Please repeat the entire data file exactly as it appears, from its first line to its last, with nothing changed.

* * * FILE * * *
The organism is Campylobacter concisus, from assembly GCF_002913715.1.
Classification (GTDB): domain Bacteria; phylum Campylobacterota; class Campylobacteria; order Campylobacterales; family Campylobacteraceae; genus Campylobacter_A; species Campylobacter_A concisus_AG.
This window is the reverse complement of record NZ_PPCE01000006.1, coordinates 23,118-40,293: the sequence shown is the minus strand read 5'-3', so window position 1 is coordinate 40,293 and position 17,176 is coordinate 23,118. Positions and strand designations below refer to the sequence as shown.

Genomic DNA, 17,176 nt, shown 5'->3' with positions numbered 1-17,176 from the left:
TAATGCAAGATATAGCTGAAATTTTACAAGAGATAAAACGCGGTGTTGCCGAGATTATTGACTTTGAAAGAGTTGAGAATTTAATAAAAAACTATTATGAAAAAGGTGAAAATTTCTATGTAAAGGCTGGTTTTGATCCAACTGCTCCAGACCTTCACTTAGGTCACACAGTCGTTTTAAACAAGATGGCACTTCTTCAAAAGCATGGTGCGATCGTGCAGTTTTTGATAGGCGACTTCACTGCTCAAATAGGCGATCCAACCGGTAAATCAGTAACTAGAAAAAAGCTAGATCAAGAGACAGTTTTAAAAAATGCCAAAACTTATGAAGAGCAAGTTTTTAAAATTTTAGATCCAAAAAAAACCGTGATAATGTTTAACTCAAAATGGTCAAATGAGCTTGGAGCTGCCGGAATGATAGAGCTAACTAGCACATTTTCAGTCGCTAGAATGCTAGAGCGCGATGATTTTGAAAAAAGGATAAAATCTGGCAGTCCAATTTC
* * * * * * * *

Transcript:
The organism is Campylobacter concisus, from assembly GCF_002913715.1.
Classification (GTDB): domain Bacteria; phylum Campylobacterota; class Campylobacteria; order Campylobacterales; family Campylobacteraceae; genus Campylobacter_A; species Campylobacter_A concisus_AG.
This window is the reverse complement of record NZ_PPCE01000006.1, coordinates 23,118-40,293: the sequence shown is the minus strand read 5'-3', so window position 1 is coordinate 40,293 and position 17,176 is coordinate 23,118. Positions and strand designations below refer to the sequence as shown.

Genomic DNA, 17,176 nt, shown 5'->3' with positions numbered 1-17,176 from the left:
TAATGCAAGATATAGCTGAAATTTTACAAGAGATAAAACGCGGTGTTGCCGAGATTATTGACTTTGAAAGAGTTGAGAATTTAATAAAAAACTATTATGAAAAAGGTGAAAATTTCTATGTAAAGGCTGGTTTTGATCCAACTGCTCCAGACCTTCACTTAGGTCACACAGTCGTTTTAAACAAGATGGCACTTCTTCAAAAGCATGGTGCGATCGTGCAGTTTTTGATAGGCGACTTCACTGCTCAAATAGGCGATCCAACCGGTAAATCAGTAACTAGAAAAAAGCTAGATCAAGAGACAGTTTTAAAAAATGCCAAAACTTATGAAGAGCAAGTTTTTAAAATTTTAGATCCAAAAAAAACCGTGATAATGTTTAACTCAAAATGGTCAAATGAGCTTGGAGCTGCCGGAATGATAGAGCTAACTAGCACATTTTCAGTCGCTAGAATGCTAGAGCGCGATGATTTTGAAAAAAGGATAAAATCTGGCAGTCCAATTTC